The red states have, after all, been holding the nation back even before the Civil War. They have been a drag on the nation, not a boon to the nation. But we blue-staters are to just adore the red-staters even while the red-staters routinely openly show nothing but contempt for us, even though our tax dollars keep them afloat.

We Dems and those of us who lean Dem (usually having no other real left-of-center electoral option) have to ask ourselves if we really want our party to be overtaken by red-state beliefs and values (even more than it already has been, that is) — and, again, we should ask ourselves if the members of the Repugnican Tea Party would allow their party to be overtaken by blue-state beliefs and values.

Krugman does make one apparent quasi-valid point in his column, albeit buried within what as far as I know is a patently false accusation:

… So the Sanders campaign is arguing that super-delegates — the people, mainly party insiders, not selected through primaries and caucuses who get to serve as delegates under Democratic nomination rules — should give him the nomination even if he loses the popular vote.

In case you’re rubbing your eyes: Yes, not long ago many Sanders supporters were fulminating about how Hillary was going to steal the nomination by having super-delegates put her over the top despite losing the primaries. Now the Sanders strategy is to win by doing exactly that. …

To be clear, I haven’t yet seen or heard or read (in print or via video) any actual proclamation from Bernie himself that he wants the super-delegates to vote for him to give him the nomination even if Billary won the majority of the pledged delegates (the delegates won in the primary elections and caucuses).

I’ve seen this meme that Bernie “wants it both ways,” that he’s only OK with the super-delegates voting for him regardless of who ends up with the most pledged delegates, but, again, I’ve yet to see, read or hear him make that claim. (If you have a link to a credible, neutral source, please leave it in the comments section and I’ll check it out.)

I’ve long understood Bernie’s argument to be that if he manages to win more pledged delegates than Billary does, then the super-delegates should follow the will of the people who voted and caucused and vote to make him the nominee. That seems fair and democratic to me, even though under the current rules of the game the super-delegates certainly don’t have to do that.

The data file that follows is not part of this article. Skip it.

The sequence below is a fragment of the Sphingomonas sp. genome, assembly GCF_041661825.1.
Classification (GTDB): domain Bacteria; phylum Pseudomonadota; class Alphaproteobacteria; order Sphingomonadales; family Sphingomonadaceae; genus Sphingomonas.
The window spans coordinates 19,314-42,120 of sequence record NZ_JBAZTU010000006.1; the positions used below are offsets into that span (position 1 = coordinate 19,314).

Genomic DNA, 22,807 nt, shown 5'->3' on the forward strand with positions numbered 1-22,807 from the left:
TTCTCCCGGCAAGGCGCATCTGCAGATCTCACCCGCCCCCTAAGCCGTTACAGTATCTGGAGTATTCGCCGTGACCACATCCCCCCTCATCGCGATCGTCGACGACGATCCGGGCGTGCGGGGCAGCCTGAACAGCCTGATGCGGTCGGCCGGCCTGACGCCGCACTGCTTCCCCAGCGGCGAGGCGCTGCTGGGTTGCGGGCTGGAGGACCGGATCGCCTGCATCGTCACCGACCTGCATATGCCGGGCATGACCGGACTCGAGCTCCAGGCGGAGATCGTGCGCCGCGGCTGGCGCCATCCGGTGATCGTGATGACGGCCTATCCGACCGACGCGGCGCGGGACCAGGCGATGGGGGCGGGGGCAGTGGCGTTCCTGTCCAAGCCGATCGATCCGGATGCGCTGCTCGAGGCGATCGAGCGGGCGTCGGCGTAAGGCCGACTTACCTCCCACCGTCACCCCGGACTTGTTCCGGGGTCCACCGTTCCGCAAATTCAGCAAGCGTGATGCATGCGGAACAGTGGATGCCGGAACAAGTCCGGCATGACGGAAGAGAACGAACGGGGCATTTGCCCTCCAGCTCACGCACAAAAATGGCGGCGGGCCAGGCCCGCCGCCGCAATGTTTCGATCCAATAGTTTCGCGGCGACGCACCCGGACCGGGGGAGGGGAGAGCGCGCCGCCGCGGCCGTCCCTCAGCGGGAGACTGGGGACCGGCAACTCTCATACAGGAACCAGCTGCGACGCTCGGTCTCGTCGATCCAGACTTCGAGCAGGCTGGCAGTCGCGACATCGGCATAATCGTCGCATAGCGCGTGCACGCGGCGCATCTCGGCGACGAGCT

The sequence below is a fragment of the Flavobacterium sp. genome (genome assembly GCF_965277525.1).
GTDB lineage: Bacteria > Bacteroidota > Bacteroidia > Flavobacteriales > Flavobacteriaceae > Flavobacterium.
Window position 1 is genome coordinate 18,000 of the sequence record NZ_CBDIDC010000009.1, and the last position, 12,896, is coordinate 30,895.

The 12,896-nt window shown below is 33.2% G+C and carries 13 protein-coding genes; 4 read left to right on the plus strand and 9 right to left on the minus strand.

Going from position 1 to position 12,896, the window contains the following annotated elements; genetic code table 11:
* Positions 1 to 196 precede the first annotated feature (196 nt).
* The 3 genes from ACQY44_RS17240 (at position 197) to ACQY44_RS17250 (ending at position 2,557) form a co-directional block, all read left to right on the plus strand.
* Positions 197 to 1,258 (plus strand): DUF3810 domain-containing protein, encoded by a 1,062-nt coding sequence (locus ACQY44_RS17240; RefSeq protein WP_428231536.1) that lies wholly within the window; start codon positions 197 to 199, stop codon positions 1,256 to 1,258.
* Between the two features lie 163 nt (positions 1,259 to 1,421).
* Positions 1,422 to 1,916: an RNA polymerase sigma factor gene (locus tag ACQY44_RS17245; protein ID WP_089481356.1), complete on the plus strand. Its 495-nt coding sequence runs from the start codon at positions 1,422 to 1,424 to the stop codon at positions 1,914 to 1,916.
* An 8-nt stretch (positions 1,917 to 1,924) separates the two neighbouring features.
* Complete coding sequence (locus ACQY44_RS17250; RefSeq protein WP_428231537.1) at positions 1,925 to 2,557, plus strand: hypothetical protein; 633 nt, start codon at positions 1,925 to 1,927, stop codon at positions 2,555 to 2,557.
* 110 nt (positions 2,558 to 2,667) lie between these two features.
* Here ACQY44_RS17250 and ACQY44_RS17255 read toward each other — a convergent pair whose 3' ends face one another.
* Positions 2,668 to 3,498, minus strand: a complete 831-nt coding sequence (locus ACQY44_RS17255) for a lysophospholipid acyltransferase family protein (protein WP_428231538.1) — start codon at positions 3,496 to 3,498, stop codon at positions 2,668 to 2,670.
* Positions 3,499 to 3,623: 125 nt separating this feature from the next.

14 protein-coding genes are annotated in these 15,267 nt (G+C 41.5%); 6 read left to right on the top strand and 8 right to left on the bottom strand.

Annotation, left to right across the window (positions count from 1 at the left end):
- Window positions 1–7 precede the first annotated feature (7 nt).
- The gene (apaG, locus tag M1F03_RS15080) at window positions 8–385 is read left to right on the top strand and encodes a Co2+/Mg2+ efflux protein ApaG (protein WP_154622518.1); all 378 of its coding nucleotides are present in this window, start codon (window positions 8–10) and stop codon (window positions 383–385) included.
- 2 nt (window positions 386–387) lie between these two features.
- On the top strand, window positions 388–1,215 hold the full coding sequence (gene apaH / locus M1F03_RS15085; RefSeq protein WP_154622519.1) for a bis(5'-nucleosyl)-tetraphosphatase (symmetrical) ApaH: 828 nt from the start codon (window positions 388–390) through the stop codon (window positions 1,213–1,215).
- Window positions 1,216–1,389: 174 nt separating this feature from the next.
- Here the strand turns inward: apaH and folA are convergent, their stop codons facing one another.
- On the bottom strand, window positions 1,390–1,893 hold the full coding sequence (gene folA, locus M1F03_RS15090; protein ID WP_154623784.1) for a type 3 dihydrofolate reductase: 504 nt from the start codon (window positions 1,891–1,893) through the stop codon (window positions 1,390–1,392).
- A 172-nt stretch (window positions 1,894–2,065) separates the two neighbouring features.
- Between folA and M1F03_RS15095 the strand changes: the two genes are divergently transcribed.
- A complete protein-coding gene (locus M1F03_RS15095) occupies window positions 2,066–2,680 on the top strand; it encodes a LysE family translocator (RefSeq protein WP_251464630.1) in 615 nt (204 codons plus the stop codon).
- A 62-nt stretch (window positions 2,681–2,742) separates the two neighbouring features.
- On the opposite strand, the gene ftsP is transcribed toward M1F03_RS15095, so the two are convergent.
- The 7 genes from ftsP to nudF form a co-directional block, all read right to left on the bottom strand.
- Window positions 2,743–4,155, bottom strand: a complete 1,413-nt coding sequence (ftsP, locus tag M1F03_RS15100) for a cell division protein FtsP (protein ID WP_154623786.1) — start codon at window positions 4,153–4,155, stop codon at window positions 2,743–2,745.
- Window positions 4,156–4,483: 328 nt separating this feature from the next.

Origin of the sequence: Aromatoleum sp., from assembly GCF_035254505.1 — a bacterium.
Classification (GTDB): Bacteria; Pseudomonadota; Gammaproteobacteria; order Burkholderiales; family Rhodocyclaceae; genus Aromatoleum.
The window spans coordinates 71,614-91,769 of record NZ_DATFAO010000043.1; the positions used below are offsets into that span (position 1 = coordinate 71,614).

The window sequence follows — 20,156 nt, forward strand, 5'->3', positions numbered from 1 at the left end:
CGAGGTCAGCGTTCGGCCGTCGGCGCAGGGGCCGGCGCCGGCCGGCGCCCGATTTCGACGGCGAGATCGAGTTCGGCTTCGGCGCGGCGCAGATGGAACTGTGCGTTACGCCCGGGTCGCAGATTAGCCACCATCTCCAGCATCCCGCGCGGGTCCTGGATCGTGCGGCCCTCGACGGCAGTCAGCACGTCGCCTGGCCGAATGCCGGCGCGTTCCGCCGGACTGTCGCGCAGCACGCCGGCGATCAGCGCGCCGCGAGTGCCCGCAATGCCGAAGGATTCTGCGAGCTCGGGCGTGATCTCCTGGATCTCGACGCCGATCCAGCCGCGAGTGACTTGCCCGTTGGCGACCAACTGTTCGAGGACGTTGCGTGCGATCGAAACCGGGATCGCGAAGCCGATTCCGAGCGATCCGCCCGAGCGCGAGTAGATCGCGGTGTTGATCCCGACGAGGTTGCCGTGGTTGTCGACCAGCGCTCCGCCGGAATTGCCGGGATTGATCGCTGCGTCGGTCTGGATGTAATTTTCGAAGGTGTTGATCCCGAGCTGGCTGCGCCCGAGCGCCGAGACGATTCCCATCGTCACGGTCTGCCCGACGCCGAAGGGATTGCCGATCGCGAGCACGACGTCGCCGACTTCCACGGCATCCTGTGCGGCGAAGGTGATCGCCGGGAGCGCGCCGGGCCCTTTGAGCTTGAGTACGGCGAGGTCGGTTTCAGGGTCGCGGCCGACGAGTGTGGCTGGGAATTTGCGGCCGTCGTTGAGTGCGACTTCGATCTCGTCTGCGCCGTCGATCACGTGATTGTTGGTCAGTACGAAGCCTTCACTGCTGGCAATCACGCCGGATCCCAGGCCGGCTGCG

I doubt that the meme that Bernie “wants it both ways” is true because I don’t see the super-delegates swinging to Bernie unless he manages to win more pledged delegates than Billary does. I don’t see Bernie seeing that happening, either. Call him whatever you please, but one thing he is not is stupid.

Secondly, if the candidate who wins the most pledged delegates doesn’t end up as the 2016 Democratic Party presidential nominee (under normal political circumstances), the Democratic Party will have a real problem on its hands, since Democratic and Democratically leaning voters nationwide are split almost 50-50 between Bernie and Billary, and one of the two winning the nomination through the super-delegates alone is going to be a real problem with about half of the members of the party.

Bernie knows this, and I very much doubt that he’d really want to be the presidential nominee with the dark cloud over his head that Billary, not he, had won the most pledged delegates.

Only if something serious were to happen — such as Billary being indicted (between now and the party convention) for her home-brewed e-mail server as secretary of state — could it be justified for the super-delegates to hand the nomination to Bernie if Billary had won the most pledged delegates.

Otherwise, wherever possible, we must respect the will of the voters, even when we believe, even quite correctly, that they’re quite wrong.

I mean, don’t get me wrong: I believe that Billary Clinton would be anywhere from lackluster-at-best (like President Hopey-Changey) to disastrous as president of the United States of America. And, again, I believe that unless they’re rich, those who support Billary aren’t very smart people, as voting against your own best interests isn’t very smart.